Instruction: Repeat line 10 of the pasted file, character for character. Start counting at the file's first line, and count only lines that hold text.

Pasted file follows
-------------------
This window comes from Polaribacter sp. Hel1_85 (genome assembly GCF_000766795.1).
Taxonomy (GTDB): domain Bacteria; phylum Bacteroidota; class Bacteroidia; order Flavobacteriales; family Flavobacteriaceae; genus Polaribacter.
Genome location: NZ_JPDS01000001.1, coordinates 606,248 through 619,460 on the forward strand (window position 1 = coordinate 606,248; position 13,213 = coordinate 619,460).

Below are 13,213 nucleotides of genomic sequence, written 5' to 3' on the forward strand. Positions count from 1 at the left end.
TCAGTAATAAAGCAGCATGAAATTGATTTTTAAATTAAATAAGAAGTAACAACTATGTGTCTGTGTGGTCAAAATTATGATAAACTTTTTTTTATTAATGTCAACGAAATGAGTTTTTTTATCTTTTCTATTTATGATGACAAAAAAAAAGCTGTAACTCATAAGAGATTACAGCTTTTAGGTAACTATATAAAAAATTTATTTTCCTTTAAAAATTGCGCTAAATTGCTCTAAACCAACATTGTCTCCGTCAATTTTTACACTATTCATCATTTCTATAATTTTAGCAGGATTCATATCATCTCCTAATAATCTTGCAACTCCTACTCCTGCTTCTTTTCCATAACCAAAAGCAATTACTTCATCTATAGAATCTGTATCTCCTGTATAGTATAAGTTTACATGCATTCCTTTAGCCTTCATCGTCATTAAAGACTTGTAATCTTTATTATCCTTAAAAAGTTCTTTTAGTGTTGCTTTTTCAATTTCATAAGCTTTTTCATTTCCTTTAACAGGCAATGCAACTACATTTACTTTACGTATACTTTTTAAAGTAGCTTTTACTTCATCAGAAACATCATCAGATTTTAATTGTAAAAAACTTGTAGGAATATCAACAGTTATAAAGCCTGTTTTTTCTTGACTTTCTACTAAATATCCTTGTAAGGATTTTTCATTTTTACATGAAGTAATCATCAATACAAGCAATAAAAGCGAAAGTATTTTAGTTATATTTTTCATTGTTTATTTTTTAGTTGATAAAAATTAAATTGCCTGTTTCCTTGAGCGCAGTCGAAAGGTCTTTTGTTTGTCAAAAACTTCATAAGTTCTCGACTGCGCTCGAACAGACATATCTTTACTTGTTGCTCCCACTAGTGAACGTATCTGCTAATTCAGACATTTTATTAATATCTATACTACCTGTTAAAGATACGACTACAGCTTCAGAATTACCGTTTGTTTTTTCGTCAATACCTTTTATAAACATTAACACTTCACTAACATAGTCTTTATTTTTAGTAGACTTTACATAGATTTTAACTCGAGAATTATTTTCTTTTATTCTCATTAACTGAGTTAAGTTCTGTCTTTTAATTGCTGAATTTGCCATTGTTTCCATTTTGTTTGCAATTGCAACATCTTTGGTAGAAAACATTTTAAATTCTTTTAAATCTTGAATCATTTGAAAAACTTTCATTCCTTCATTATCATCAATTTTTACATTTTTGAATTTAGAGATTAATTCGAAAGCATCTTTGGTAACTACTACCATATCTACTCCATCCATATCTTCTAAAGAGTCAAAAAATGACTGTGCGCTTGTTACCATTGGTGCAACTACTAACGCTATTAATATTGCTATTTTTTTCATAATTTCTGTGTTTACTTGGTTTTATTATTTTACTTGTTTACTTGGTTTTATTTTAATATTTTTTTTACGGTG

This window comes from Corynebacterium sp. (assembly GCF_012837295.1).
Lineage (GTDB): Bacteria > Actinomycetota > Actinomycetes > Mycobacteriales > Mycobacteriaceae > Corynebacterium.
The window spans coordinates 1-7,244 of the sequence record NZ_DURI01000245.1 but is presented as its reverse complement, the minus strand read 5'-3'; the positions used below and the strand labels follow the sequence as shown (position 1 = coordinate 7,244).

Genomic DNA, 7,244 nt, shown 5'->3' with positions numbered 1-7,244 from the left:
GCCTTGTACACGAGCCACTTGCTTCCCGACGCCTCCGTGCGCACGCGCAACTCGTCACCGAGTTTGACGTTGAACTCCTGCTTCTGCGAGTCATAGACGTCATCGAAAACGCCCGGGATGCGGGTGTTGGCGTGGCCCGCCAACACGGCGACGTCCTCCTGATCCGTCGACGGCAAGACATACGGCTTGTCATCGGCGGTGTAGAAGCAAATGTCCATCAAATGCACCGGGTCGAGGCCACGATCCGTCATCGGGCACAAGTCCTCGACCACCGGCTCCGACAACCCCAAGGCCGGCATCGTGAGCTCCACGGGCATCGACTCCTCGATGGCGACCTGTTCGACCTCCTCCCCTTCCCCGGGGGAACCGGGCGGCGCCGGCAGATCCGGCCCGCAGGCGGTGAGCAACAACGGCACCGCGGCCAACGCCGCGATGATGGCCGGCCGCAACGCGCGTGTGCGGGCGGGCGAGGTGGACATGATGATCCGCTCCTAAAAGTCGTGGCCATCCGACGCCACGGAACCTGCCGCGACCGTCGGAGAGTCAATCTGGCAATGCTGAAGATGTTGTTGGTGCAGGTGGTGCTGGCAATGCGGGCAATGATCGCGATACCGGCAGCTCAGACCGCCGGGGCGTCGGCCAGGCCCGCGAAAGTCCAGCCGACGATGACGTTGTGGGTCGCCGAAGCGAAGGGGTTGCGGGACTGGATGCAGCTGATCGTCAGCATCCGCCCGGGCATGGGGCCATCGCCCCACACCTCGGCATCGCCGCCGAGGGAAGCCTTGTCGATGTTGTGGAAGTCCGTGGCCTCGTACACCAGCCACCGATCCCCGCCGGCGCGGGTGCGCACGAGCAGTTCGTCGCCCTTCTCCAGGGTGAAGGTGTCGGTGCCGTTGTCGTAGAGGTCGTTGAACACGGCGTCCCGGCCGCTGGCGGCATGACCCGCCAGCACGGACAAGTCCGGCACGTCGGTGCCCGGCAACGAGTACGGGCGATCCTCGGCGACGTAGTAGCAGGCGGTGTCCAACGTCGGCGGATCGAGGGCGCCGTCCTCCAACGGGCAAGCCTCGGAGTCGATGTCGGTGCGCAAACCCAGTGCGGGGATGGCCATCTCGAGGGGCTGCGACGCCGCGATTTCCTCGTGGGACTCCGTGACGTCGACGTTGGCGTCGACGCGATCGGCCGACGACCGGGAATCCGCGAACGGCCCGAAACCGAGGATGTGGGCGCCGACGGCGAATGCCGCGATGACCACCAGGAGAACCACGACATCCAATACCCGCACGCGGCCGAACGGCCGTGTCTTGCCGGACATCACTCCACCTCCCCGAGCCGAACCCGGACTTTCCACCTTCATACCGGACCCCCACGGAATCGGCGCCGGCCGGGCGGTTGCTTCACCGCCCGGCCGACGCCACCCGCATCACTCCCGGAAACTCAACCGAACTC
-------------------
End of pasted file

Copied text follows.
GCCTTGTACACGAGCCACTTGCTTCCCGACGCCTCCGTGCGCACGCGCAACTCGTCACCGAGTTTGACGTTGAACTCCTGCTTCTGCGAGTCATAGACGTCATCGAAAACGCCCGGGATGCGGGTGTTGGCGTGGCCCGCCAACACGGCGACGTCCTCCTGATCCGTCGACGGCAAGACATACGGCTTGTCATCGGCGGTGTAGAAGCAAATGTCCATCAAATGCACCGGGTCGAGGCCACGATCCGTCATCGGGCACAAGTCCTCGACCACCGGCTCCGACAACCCCAAGGCCGGCATCGTGAGCTCCACGGGCATCGACTCCTCGATGGCGACCTGTTCGACCTCCTCCCCTTCCCCGGGGGAACCGGGCGGCGCCGGCAGATCCGGCCCGCAGGCGGTGAGCAACAACGGCACCGCGGCCAACGCCGCGATGATGGCCGGCCGCAACGCGCGTGTGCGGGCGGGCGAGGTGGACATGATGATCCGCTCCTAAAAGTCGTGGCCATCCGACGCCACGGAACCTGCCGCGACCGTCGGAGAGTCAATCTGGCAATGCTGAAGATGTTGTTGGTGCAGGTGGTGCTGGCAATGCGGGCAATGATCGCGATACCGGCAGCTCAGACCGCCGGGGCGTCGGCCAGGCCCGCGAAAGTCCAGCCGACGATGACGTTGTGGGTCGCCGAAGCGAAGGGGTTGCGGGACTGGATGCAGCTGATCGTCAGCATCCGCCCGGGCATGGGGCCATCGCCCCACACCTCGGCATCGCCGCCGAGGGAAGCCTTGTCGATGTTGTGGAAGTCCGTGGCCTCGTACACCAGCCACCGATCCCCGCCGGCGCGGGTGCGCACGAGCAGTTCGTCGCCCTTCTCCAGGGTGAAGGTGTCGGTGCCGTTGTCGTAGAGGTCGTTGAACACGGCGTCCCGGCCGCTGGCGGCATGACCCGCCAGCACGGACAAGTCCGGCACGTCGGTGCCCGGCAACGAGTACGGGCGATCCTCGGCGACGTAGTAGCAGGCGGTGTCCAACGTCGGCGGATCGAGGGCGCCGTCCTCCAACGGGCAAGCCTCGGAGTCGATGTCGGTGCGCAAACCCAGTGCGGGGATGGCCATCTCGAGGGGCTGCGACGCCGCGATTTCCTCGTGGGACTCCGTGACGTCGACGTTGGCGTCGACGCGATCGGCCGACGACCGGGAATCCGCGAACGGCCCGAAACCGAGGATGTGGGCGCCGACGGCGAATGCCGCGATGACCACCAGGAGAACCACGACATCCAATACCCGCACGCGGCCGAACGGCCGTGTCTTGCCGGACATCACTCCACCTCCCCGAGCCGAACCCGGACTTTCCACCTTCATACCGGACCCCCACGGAATCGGCGCCGGCCGGGCGGTTGCTTCACCGCCCGGCCGACGCCACCCGCATCACTCCCGGAAACTCAACCGAACTC